Greenland's Bedrock Reveals Our Planet's Future Temperature Understanding
Jul 30, 2010 12:46
Scientists have finally hit Greenland's bedrock last week. And now they say the buried rock holds secrets to how Earth's climate changed 100,000 years ago. And what this has on the implications of today's climate upheaval.
Scientists collected ice cores, cystallized ice that contains air bubbles from previous time periods dating back to the Eemian Period, around 10,000 to 115,000 years ago. They want to analyze the sames to help us understand the impacts of global warming. According to project head Dorthe Dahl-Jensen of the university of Copenhagen:
"Our findings will increase our knowledge on the climate system and increase our ability to predict the speed and final height of sea level rise. If the Eemian was unstable, then the models of future change due to increased greenhouse effect are wrong as they cannot handle sudden changes."
Apple's security is getting more lax these days, and 9to5Mac have gotten their hands on some leaked images of the iPhone 6S. It looks a lot like its predecessor, and according to user Mark Gurman, the major design changes will be internal. Read more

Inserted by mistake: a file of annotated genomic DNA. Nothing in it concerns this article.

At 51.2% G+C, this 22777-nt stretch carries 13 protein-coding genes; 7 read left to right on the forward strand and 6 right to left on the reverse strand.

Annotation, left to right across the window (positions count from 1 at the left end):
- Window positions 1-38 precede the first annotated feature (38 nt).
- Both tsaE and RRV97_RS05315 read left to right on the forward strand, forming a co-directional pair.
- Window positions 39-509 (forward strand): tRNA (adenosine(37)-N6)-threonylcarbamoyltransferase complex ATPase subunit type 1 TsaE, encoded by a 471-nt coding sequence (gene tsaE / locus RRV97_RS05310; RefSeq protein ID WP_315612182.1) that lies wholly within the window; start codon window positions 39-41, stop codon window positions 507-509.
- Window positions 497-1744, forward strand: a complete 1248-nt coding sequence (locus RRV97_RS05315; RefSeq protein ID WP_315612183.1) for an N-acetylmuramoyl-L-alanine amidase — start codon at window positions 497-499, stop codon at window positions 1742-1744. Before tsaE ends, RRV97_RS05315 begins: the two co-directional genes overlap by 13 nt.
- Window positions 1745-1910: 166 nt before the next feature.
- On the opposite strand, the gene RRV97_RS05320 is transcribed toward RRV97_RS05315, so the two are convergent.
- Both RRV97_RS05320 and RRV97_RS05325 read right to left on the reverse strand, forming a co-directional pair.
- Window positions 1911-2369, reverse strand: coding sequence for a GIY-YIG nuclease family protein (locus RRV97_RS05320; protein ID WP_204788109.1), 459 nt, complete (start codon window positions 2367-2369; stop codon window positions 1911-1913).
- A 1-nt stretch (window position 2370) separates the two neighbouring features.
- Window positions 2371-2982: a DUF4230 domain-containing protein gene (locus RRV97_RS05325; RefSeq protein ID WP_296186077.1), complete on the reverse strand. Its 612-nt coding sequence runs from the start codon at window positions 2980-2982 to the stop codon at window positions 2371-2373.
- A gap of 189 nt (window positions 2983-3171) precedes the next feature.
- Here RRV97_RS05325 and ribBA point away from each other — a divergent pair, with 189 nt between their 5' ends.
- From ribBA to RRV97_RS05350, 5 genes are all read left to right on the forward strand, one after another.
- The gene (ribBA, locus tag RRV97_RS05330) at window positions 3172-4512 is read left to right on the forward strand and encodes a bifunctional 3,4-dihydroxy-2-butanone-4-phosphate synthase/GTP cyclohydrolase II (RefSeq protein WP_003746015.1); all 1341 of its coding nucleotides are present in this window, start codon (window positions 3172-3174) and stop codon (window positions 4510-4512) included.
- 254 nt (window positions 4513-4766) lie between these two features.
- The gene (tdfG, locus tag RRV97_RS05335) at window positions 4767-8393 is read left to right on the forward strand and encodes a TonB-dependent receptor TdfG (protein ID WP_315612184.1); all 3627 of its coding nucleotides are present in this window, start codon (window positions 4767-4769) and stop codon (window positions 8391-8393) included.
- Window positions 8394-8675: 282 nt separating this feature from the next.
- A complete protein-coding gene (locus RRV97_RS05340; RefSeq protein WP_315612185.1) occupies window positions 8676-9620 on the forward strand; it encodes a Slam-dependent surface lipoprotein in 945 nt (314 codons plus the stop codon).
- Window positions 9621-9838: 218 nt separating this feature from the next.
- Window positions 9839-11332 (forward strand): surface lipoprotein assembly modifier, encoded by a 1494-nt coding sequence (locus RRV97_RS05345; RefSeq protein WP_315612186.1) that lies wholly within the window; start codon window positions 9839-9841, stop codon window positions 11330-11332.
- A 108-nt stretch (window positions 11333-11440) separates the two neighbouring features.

It looks like Google has a lot to answer for after its facial recognition software thought these two black people were gorillas. Some engineer is going to get it because the image recognition algorithm somehow couldn't differentiate human and animal. Read more
Whatever line of business you are in, there is always a chance that things can go wrong. Whether it’s a natural disaster or a customer service mixup, without the right preparation and protection in place, it could be disastrous. Of course, where there are problems, there will also be technology built to try and solve them. Read more